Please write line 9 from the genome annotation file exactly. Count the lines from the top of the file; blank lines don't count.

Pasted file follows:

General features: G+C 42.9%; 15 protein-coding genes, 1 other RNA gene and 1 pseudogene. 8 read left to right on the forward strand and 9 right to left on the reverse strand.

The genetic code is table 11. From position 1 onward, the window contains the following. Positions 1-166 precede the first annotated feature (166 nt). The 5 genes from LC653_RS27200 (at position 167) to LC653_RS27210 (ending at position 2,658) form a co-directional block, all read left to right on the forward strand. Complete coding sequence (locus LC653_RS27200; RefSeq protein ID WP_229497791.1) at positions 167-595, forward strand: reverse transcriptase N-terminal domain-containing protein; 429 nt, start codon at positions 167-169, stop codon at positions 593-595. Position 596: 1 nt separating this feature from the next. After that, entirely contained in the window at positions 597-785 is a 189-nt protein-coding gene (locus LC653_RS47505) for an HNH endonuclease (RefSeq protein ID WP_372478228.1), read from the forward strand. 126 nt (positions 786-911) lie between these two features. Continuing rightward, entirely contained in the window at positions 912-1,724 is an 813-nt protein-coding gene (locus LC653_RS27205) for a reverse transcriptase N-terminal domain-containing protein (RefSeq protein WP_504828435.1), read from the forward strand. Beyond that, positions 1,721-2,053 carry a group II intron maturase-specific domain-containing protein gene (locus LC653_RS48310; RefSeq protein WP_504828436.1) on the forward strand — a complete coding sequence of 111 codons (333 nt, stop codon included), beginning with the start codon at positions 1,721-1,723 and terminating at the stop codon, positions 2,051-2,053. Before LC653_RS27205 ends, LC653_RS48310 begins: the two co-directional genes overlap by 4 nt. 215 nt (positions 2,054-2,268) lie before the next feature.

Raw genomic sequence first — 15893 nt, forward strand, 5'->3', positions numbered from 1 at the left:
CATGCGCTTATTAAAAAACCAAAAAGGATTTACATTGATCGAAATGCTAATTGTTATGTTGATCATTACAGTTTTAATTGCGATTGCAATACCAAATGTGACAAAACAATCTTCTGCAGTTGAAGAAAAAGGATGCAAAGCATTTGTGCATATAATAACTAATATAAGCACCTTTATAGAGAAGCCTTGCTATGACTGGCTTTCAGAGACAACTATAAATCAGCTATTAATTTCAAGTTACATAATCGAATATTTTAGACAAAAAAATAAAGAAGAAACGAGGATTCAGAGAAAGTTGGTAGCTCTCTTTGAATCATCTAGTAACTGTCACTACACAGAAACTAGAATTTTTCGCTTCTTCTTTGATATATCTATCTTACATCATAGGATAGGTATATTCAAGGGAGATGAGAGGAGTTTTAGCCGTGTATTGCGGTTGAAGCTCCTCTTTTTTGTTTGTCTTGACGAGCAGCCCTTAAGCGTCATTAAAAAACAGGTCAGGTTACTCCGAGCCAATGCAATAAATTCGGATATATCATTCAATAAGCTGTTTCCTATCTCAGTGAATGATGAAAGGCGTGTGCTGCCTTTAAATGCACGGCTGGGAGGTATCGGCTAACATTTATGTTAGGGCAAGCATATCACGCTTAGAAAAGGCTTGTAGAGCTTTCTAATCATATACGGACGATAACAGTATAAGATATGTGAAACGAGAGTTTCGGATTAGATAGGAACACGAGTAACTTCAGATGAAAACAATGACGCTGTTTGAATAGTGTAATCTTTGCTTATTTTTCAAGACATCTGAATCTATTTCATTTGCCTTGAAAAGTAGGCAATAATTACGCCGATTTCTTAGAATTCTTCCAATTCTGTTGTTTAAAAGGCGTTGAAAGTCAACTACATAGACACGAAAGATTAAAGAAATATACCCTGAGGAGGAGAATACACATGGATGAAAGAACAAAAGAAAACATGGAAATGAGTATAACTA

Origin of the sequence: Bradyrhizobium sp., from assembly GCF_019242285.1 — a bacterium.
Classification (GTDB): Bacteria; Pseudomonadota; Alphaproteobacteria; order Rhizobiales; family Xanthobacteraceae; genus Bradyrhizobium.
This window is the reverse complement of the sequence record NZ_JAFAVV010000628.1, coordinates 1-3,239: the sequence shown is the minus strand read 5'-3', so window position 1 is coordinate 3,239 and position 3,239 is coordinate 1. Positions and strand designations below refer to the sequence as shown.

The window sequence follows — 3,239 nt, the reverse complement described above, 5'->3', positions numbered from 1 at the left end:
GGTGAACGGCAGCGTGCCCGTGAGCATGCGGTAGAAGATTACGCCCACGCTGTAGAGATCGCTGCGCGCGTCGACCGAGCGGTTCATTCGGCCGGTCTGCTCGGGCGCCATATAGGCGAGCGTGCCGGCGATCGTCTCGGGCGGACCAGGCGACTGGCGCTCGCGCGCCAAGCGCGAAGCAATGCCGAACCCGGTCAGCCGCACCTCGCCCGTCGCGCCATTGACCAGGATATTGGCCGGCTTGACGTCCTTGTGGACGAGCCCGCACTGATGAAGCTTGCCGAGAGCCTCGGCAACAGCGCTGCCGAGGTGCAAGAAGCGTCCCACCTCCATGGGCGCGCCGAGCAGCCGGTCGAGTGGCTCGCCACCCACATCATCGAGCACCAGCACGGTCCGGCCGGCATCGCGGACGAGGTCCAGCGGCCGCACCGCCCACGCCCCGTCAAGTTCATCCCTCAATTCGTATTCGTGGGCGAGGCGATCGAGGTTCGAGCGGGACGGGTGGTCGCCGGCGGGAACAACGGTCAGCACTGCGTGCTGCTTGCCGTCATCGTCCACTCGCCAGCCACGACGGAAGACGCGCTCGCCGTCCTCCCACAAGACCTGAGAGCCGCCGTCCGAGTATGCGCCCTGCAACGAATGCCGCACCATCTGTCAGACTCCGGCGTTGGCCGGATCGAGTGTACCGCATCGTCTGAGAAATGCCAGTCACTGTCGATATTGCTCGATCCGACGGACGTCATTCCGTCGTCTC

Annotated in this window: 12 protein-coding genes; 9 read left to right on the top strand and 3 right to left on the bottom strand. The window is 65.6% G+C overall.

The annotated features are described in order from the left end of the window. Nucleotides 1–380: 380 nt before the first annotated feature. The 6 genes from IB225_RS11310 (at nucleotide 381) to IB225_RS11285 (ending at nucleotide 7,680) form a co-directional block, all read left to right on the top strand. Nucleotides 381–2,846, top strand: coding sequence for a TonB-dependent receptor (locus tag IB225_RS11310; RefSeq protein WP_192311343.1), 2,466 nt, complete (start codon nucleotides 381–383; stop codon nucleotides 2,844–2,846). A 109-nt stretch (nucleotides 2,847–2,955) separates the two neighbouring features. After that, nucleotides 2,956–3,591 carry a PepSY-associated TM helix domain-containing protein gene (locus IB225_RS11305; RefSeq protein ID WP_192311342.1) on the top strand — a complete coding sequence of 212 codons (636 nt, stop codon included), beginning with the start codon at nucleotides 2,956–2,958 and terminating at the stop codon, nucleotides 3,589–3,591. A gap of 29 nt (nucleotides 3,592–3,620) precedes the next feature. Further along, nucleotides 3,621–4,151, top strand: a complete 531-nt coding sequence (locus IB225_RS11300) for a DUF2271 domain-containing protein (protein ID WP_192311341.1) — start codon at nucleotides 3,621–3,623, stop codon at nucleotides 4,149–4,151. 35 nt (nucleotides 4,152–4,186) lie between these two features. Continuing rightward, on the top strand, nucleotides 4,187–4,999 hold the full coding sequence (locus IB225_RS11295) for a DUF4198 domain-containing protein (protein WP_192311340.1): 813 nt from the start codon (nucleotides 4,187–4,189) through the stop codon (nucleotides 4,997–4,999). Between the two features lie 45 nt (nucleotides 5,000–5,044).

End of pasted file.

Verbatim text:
GGTGAACGGCAGCGTGCCCGTGAGCATGCGGTAGAAGATTACGCCCACGCTGTAGAGATCGCTGCGCGCGTCGACCGAGCGGTTCATTCGGCCGGTCTGCTCGGGCGCCATATAGGCGAGCGTGCCGGCGATCGTCTCGGGCGGACCAGGCGACTGGCGCTCGCGCGCCAAGCGCGAAGCAATGCCGAACCCGGTCAGCCGCACCTCGCCCGTCGCGCCATTGACCAGGATATTGGCCGGCTTGACGTCCTTGTGGACGAGCCCGCACTGATGAAGCTTGCCGAGAGCCTCGGCAACAGCGCTGCCGAGGTGCAAGAAGCGTCCCACCTCCATGGGCGCGCCGAGCAGCCGGTCGAGTGGCTCGCCACCCACATCATCGAGCACCAGCACGGTCCGGCCGGCATCGCGGACGAGGTCCAGCGGCCGCACCGCCCACGCCCCGTCAAGTTCATCCCTCAATTCGTATTCGTGGGCGAGGCGATCGAGGTTCGAGCGGGACGGGTGGTCGCCGGCGGGAACAACGGTCAGCACTGCGTGCTGCTTGCCGTCATCGTCCACTCGCCAGCCACGACGGAAGACGCGCTCGCCGTCCTCCCACAAGACCTGAGAGCCGCCGTCCGAGTATGCGCCCTGCAACGAATGCCGCACCATCTGTCAGACTCCGGCGTTGGCCGGATCGAGTGTACCGCATCGTCTGAGAAATGCCAGTCACTGTCGATATTGCTCGATCCGACGGACGTCATTCCGTCGTCTC